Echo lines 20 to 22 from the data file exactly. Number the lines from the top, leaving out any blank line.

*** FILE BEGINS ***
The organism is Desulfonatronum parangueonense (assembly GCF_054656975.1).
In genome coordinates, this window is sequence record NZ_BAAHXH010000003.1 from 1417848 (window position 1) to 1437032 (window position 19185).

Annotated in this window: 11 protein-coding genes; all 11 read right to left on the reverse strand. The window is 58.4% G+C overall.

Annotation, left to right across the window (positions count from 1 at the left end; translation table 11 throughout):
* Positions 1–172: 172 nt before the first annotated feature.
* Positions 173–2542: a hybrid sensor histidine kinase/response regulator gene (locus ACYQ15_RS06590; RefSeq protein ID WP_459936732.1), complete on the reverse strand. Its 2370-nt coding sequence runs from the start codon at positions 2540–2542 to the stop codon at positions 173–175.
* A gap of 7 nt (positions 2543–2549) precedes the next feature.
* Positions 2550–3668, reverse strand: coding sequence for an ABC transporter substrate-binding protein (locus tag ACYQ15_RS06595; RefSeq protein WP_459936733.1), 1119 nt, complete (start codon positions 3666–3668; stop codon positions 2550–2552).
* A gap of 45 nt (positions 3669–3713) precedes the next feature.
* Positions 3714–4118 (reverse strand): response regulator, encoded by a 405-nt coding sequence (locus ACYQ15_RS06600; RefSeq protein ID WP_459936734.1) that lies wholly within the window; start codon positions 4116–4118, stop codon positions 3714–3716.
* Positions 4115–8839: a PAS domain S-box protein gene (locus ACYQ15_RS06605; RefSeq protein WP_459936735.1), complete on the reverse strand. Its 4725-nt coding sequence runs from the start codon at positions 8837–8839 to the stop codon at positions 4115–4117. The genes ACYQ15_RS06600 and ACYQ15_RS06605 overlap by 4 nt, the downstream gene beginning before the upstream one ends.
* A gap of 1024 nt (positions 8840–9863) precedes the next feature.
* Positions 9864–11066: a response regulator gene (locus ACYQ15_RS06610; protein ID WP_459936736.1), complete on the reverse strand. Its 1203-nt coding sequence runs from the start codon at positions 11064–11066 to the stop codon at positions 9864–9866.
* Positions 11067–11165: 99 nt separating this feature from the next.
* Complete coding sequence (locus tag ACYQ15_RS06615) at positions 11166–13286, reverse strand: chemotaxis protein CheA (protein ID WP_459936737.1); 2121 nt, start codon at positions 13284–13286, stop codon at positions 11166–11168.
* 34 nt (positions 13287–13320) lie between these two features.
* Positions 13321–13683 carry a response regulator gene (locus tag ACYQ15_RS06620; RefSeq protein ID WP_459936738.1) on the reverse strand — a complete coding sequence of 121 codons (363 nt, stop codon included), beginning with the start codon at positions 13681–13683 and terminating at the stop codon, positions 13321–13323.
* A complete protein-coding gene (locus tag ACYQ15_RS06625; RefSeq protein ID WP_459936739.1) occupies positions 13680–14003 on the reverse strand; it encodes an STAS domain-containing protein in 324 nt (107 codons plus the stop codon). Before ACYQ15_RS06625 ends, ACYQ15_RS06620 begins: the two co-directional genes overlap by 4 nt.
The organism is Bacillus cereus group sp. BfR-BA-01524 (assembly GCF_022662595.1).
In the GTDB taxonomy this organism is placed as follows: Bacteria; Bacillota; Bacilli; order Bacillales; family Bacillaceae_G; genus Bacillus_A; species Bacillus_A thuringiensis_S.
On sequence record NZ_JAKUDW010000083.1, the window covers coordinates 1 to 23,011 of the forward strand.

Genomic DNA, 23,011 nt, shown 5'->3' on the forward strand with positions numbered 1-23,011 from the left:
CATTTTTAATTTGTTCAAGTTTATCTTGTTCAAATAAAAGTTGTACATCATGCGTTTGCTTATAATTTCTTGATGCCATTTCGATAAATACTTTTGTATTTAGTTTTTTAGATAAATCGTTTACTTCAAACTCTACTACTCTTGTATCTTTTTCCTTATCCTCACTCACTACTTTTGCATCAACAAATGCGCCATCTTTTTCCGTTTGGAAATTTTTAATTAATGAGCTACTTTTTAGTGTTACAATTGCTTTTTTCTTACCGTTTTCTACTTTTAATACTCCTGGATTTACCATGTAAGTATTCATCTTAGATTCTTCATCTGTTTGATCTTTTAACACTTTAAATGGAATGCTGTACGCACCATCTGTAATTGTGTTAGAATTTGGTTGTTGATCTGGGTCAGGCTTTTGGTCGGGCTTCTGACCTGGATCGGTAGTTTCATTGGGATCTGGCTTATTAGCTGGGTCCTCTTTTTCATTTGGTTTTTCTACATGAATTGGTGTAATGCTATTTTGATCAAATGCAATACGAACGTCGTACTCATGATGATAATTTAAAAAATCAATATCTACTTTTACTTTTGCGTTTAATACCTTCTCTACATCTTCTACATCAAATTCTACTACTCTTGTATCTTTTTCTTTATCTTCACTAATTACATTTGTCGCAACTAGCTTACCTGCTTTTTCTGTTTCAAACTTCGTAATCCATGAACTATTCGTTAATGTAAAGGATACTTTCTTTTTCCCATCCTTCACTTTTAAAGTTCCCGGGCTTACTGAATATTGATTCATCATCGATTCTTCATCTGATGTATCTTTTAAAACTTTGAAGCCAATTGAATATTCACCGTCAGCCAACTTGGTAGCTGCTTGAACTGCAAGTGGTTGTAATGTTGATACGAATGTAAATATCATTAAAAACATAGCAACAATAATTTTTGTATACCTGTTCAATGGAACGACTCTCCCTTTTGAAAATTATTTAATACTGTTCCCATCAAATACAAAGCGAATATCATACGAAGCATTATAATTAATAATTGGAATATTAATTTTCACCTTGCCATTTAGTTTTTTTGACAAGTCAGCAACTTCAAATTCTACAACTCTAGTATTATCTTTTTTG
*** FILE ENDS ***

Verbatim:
In the GTDB taxonomy this organism is placed as follows: Bacteria; Bacillota; Bacilli; order Bacillales; family Bacillaceae_G; genus Bacillus_A; species Bacillus_A thuringiensis_S.
On sequence record NZ_JAKUDW010000083.1, the window covers coordinates 1 to 23,011 of the forward strand.

Genomic DNA, 23,011 nt, shown 5'->3' on the forward strand with positions numbered 1-23,011 from the left: